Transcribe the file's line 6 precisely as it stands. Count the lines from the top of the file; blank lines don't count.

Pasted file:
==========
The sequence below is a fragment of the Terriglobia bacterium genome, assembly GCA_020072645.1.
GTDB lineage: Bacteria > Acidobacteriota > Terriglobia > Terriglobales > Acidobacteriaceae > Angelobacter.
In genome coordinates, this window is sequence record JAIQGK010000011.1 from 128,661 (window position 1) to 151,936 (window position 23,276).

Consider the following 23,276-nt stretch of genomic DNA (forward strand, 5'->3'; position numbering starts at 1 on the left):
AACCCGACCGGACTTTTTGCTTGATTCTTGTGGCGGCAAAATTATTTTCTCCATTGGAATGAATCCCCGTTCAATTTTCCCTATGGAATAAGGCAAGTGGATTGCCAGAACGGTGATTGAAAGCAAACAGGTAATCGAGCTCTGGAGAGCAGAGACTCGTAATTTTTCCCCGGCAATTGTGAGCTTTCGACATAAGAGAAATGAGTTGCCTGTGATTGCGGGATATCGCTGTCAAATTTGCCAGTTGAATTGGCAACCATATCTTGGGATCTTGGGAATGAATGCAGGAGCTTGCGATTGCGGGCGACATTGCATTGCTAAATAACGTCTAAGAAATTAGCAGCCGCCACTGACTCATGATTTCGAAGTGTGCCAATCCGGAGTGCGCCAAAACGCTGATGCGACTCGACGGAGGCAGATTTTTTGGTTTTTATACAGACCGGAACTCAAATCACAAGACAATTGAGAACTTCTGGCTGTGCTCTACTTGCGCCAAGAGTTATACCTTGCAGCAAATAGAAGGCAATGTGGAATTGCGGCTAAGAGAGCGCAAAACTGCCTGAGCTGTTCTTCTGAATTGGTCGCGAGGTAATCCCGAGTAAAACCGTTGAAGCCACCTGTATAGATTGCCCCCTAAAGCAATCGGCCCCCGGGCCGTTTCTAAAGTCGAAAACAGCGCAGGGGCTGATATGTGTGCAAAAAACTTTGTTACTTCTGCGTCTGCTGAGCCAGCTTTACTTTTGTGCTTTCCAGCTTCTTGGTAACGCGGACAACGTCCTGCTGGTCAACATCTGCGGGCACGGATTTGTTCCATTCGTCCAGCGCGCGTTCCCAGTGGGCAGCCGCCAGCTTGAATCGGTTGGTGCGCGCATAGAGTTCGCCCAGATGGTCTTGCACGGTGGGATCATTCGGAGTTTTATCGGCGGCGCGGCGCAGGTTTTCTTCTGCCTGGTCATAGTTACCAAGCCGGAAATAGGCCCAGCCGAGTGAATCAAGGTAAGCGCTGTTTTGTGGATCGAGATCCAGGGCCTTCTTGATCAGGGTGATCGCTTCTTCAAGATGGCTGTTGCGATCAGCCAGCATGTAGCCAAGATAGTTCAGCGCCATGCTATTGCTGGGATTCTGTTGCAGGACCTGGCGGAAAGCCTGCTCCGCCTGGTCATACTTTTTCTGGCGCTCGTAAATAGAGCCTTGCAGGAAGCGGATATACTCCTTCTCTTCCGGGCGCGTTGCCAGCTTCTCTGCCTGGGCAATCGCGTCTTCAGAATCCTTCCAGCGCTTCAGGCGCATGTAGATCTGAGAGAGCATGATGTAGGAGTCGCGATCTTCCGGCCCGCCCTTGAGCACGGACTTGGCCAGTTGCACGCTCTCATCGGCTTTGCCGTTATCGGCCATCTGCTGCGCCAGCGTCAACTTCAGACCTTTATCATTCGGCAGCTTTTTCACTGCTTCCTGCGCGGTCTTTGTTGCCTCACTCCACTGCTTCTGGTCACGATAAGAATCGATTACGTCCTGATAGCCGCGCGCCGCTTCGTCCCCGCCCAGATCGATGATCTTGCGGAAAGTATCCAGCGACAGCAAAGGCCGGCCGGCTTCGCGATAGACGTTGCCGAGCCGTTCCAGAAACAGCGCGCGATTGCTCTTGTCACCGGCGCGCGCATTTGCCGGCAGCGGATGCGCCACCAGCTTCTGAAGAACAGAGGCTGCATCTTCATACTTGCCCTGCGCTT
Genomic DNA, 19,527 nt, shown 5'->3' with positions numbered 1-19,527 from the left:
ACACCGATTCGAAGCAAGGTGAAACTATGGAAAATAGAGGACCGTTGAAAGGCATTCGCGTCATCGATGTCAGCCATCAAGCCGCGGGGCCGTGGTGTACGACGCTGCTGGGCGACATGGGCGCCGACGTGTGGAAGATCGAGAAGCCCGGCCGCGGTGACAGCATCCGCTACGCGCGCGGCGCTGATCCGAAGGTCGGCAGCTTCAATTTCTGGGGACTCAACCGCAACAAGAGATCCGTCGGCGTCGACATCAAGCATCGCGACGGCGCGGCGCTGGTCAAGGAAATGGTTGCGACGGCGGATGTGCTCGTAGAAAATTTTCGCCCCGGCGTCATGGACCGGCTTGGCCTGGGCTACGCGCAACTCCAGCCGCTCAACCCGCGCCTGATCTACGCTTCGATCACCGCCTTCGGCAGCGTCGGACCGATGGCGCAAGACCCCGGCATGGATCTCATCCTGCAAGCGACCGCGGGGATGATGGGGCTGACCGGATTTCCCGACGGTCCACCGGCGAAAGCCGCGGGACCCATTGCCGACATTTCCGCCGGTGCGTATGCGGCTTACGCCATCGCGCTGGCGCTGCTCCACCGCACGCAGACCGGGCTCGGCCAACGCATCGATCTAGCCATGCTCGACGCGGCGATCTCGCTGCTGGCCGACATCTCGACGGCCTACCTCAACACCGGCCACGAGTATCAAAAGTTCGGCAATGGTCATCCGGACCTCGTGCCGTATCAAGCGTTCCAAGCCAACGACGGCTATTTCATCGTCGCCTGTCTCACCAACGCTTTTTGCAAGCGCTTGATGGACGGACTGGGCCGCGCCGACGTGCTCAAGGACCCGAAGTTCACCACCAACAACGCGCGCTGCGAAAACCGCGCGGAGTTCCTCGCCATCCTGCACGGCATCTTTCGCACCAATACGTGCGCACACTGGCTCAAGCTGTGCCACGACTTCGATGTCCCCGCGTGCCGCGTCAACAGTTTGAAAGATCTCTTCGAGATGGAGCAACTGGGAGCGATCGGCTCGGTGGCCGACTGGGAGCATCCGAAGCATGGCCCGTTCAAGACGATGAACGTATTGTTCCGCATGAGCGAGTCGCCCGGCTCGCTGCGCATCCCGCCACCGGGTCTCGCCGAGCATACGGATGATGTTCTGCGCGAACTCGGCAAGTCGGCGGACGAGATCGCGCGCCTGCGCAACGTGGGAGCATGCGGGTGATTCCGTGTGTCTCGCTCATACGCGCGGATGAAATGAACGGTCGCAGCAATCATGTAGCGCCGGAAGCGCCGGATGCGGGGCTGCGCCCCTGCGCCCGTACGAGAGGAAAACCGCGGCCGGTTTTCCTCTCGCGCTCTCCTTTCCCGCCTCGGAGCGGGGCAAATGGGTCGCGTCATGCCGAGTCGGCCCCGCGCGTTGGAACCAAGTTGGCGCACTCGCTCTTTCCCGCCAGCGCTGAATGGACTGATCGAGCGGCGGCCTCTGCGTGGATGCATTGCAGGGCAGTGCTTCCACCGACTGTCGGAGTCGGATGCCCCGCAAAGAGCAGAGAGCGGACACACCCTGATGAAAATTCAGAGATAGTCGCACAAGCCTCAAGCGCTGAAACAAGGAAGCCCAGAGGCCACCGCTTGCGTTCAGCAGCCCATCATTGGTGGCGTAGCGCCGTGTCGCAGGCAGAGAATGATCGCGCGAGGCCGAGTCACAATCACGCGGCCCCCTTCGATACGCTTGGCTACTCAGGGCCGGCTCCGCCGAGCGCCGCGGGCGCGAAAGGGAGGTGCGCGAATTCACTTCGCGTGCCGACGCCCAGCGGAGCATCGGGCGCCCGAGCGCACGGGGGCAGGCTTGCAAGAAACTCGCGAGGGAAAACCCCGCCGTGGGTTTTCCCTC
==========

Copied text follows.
Genomic DNA, 19,527 nt, shown 5'->3' with positions numbered 1-19,527 from the left: